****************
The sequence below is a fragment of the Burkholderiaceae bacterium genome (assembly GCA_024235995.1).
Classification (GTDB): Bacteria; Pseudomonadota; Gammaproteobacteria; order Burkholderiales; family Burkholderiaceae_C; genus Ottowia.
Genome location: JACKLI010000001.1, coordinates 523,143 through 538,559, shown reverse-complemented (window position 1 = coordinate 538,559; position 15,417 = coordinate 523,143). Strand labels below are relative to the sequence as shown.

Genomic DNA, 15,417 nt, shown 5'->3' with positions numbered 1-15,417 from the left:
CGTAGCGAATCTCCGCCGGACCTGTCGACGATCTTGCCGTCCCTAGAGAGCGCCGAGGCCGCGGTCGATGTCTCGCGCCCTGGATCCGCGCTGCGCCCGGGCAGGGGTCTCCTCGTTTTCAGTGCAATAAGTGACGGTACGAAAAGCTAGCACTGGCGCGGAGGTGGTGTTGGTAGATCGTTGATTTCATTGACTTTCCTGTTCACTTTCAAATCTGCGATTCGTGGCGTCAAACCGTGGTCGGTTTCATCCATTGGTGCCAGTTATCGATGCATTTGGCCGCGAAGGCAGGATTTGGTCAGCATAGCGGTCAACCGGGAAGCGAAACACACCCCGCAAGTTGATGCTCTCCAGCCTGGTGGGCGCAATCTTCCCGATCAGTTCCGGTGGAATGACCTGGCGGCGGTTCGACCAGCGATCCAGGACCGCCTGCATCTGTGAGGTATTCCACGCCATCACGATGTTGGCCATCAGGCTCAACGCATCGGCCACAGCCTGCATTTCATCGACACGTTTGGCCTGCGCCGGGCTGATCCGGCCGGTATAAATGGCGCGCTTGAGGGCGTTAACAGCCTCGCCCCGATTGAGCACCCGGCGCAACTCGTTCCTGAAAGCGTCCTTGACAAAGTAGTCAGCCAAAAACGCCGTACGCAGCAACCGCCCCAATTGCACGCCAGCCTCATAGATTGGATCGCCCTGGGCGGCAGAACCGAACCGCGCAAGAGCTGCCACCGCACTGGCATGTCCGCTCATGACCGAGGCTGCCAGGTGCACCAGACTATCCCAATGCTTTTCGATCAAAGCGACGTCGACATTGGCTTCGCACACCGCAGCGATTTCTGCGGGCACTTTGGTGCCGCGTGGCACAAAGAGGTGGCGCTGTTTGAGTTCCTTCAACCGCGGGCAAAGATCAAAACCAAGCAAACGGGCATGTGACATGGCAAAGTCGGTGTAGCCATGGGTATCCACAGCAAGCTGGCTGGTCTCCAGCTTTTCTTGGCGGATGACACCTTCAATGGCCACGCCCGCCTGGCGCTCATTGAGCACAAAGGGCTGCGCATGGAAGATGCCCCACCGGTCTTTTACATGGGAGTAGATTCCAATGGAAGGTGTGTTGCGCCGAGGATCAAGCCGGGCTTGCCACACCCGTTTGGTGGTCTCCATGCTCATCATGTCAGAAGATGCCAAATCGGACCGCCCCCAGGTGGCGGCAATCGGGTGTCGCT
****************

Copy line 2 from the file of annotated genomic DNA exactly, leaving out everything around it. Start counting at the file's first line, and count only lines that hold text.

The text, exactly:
Classification (GTDB): Bacteria; Pseudomonadota; Gammaproteobacteria; order Burkholderiales; family Burkholderiaceae_C; genus Ottowia.